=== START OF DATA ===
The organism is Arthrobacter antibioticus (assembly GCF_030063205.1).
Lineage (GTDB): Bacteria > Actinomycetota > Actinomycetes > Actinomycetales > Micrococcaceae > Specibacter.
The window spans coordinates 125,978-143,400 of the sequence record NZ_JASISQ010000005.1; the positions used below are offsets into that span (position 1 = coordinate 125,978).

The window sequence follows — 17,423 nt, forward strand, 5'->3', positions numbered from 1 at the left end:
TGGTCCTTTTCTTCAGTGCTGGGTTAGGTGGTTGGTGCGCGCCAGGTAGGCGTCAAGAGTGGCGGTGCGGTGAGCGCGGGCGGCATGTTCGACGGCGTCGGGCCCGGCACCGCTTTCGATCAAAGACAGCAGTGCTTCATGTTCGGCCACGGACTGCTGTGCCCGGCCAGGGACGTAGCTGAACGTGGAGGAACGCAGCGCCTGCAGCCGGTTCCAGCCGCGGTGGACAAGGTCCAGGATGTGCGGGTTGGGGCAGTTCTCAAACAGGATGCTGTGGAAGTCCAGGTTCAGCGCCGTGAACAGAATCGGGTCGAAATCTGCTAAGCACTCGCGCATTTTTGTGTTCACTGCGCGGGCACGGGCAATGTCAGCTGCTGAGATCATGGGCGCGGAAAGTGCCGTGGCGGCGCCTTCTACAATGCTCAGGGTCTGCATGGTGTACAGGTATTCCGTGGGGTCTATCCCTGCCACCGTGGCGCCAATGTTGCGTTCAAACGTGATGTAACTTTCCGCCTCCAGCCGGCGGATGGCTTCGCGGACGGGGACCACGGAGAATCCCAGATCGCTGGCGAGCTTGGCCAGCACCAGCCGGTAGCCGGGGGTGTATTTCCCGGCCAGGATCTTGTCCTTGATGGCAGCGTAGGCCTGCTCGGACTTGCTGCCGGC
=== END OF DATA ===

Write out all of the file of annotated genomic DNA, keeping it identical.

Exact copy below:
The organism is Arthrobacter antibioticus (assembly GCF_030063205.1).
Lineage (GTDB): Bacteria > Actinomycetota > Actinomycetes > Actinomycetales > Micrococcaceae > Specibacter.
The window spans coordinates 125,978-143,400 of the sequence record NZ_JASISQ010000005.1; the positions used below are offsets into that span (position 1 = coordinate 125,978).

The window sequence follows — 17,423 nt, forward strand, 5'->3', positions numbered from 1 at the left end:
TGGTCCTTTTCTTCAGTGCTGGGTTAGGTGGTTGGTGCGCGCCAGGTAGGCGTCAAGAGTGGCGGTGCGGTGAGCGCGGGCGGCATGTTCGACGGCGTCGGGCCCGGCACCGCTTTCGATCAAAGACAGCAGTGCTTCATGTTCGGCCACGGACTGCTGTGCCCGGCCAGGGACGTAGCTGAACGTGGAGGAACGCAGCGCCTGCAGCCGGTTCCAGCCGCGGTGGACAAGGTCCAGGATGTGCGGGTTGGGGCAGTTCTCAAACAGGATGCTGTGGAAGTCCAGGTTCAGCGCCGTGAACAGAATCGGGTCGAAATCTGCTAAGCACTCGCGCATTTTTGTGTTCACTGCGCGGGCACGGGCAATGTCAGCTGCTGAGATCATGGGCGCGGAAAGTGCCGTGGCGGCGCCTTCTACAATGCTCAGGGTCTGCATGGTGTACAGGTATTCCGTGGGGTCTATCCCTGCCACCGTGGCGCCAATGTTGCGTTCAAACGTGATGTAACTTTCCGCCTCCAGCCGGCGGATGGCTTCGCGGACGGGGACCACGGAGAATCCCAGATCGCTGGCGAGCTTGGCCAGCACCAGCCGGTAGCCGGGGGTGTATTTCCCGGCCAGGATCTTGTCCTTGATGGCAGCGTAGGCCTGCTCGGACTTGCTGCCGGC